The Narcissist is Pea Green With Envy

Most of us can admit to having certain emotions: sadness, love, fear, surprise, anger, joy. We may not express these feelings openly but we are able to acknowledge them in ourselves and reveal them to those close to us.

One emotion that remains difficult for most of us to admit, even to ourselves, is envy. Envy is an intense resentment of an advantage (lifestyle, physical appearance, social status, wealth, creative gift, etc.) that is enjoyed by another person. This is combined with a strong desire to possess what that person has. We keep envy in the back room. Most of us do not share our envies, even with family or friends. We are embarrassed when we envy someone. We often keep it a secret from ourselves.

“There is no one more envious than a narcissist. They covet the beauty, youth…and worldly power of competitors. They plot to get…(what) belongs to someone else. Their envy is venomous.” Narcissistic envy eats into him/her. He is determined to get back, surpass and defeat those who have what he wants and feels that he deserves. The roots of narcissistic envy go back to serious inadequacies in the mother/child relationship. As a result of this dysfunctional relationship, the young child experiences a strong aggression that takes the form of envy. The child learns that he cannot depend on anyone despite his facade of superiority, perfection, grandiosity, and self entitlement. The narcissist makes up for his inability to have a genuine relationship by desiring what others have. He devalues other human beings, especially those he views as having more social and financial advantages, or prestige than he has.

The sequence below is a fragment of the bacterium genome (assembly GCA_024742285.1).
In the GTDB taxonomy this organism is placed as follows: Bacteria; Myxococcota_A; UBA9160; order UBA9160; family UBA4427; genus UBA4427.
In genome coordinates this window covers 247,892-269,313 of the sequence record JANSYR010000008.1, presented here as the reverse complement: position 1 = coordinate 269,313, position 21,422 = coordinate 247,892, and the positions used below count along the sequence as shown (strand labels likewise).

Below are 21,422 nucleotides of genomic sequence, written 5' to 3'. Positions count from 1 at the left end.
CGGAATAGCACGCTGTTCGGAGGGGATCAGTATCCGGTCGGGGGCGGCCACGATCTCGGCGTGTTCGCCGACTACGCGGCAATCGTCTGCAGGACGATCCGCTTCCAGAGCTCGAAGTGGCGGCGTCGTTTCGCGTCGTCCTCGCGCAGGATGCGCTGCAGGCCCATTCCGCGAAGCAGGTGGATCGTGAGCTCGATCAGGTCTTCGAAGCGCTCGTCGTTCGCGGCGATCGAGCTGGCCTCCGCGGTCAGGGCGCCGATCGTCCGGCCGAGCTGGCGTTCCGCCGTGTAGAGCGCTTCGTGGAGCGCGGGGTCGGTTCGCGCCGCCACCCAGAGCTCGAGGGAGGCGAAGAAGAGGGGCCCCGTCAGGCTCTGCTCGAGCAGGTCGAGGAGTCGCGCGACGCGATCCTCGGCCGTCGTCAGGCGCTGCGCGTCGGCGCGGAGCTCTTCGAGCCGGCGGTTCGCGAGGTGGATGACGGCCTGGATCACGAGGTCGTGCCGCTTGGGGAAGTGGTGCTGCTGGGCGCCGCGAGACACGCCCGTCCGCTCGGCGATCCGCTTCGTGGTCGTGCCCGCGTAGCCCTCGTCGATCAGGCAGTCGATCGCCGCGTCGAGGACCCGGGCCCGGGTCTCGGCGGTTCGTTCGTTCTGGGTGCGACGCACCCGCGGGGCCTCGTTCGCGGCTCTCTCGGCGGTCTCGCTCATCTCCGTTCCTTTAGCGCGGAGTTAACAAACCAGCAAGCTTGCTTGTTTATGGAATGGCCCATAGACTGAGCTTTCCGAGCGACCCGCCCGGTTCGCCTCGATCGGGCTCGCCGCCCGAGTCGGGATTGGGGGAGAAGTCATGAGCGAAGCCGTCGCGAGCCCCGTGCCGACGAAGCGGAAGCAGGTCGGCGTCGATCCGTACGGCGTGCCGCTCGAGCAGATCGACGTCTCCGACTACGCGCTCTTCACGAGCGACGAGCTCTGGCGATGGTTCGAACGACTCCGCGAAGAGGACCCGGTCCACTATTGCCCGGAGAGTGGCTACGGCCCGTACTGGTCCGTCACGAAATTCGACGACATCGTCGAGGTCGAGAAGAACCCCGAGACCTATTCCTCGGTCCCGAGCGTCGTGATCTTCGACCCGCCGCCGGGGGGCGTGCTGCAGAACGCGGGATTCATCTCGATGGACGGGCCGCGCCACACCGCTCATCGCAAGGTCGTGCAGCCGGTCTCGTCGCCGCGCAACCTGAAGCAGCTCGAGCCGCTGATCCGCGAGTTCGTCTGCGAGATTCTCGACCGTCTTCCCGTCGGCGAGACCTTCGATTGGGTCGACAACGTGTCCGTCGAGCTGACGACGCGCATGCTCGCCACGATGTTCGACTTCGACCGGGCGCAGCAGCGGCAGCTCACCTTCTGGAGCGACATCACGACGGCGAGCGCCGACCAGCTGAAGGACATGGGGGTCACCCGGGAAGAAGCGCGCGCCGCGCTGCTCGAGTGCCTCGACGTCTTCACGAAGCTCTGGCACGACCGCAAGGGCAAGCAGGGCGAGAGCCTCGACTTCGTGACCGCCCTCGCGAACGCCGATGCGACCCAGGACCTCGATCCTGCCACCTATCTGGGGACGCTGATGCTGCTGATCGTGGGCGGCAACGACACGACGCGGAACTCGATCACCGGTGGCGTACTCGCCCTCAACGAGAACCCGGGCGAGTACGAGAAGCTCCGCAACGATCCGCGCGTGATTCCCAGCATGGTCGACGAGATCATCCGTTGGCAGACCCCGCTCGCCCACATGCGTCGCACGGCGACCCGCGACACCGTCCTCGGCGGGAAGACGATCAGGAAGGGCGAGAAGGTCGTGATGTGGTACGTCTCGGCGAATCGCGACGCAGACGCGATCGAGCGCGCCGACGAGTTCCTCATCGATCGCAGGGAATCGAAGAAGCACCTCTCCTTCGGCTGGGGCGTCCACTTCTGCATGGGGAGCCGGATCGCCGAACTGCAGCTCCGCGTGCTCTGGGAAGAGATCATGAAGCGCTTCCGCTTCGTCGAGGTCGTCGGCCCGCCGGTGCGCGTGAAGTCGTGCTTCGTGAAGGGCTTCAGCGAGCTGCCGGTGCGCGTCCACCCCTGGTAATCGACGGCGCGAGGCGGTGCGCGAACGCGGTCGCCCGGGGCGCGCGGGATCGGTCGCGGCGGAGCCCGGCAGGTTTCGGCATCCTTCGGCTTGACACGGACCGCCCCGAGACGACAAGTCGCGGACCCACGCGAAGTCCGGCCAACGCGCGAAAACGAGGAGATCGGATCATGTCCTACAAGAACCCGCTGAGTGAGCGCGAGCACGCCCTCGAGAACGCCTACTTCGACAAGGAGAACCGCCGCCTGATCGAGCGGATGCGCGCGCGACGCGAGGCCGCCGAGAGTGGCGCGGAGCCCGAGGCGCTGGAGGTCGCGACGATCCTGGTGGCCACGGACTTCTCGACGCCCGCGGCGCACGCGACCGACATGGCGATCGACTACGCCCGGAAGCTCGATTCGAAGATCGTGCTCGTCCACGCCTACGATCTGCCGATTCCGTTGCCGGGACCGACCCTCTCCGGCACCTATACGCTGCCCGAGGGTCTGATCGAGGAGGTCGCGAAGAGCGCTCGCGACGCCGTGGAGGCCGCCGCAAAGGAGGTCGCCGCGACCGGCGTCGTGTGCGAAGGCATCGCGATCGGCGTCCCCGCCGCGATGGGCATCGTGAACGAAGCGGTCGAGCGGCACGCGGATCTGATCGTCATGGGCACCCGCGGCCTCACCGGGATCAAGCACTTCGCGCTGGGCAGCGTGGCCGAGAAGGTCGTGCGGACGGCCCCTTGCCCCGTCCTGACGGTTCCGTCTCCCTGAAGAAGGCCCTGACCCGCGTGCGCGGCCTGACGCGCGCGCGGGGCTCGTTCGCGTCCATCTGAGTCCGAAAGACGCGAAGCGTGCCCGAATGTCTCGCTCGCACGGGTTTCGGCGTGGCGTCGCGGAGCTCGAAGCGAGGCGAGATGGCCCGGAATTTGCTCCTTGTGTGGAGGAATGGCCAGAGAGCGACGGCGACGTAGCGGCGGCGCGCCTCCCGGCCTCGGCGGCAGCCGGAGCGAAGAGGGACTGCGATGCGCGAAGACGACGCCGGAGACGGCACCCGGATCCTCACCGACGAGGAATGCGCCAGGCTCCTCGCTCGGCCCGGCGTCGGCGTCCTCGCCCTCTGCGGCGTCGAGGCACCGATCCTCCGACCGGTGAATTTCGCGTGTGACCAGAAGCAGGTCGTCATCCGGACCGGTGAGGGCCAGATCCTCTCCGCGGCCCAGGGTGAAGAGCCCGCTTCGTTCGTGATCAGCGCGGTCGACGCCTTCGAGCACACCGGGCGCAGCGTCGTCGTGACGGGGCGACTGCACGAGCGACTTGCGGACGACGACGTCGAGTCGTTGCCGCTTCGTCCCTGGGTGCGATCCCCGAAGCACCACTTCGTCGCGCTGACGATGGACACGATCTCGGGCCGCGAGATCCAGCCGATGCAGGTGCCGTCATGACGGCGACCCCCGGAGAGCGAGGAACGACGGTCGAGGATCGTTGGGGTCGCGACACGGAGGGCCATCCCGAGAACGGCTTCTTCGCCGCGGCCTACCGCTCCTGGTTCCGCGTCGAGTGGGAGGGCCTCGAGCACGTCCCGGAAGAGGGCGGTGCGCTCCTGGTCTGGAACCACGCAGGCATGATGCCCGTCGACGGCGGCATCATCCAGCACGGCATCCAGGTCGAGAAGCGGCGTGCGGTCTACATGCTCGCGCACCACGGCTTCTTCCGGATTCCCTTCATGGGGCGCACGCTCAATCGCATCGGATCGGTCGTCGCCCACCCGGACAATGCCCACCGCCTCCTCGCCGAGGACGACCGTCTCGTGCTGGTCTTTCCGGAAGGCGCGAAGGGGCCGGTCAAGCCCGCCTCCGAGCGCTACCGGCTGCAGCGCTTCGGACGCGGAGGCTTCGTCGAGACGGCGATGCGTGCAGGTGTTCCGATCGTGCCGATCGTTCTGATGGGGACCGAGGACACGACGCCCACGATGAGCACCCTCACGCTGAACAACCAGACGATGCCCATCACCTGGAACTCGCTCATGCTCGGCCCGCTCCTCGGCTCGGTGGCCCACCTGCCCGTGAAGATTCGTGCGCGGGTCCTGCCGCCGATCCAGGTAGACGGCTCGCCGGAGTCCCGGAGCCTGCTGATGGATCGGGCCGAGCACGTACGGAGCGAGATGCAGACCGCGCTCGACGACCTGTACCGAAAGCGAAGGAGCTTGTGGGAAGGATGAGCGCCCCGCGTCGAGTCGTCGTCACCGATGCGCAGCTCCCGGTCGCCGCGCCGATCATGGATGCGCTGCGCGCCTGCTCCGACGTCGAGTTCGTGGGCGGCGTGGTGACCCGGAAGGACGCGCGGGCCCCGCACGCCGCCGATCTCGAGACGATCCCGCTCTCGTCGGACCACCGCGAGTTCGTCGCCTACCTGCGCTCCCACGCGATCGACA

The narcissist is relentless. He breaks all the rules to get what he wants. He will ruin professional reputations, disrupt marriages, psychologically and financially sabotage business partners—do whatever it takes to surpass someone else. A common pattern with the narcissist is to pursue a woman or man, marry them and discard them after he finds that they are tarnished and imperfect. The narcissist moves on to a more attractive, adoring partner. This cycle of pursuit, satiation and discarding is endless. Beneath all the bravado—the elaborate mask of superiority, grand delusions, and haughty disdain of others, lies an insatiable hunger for what others have. This burning in the gut cannot be soothed.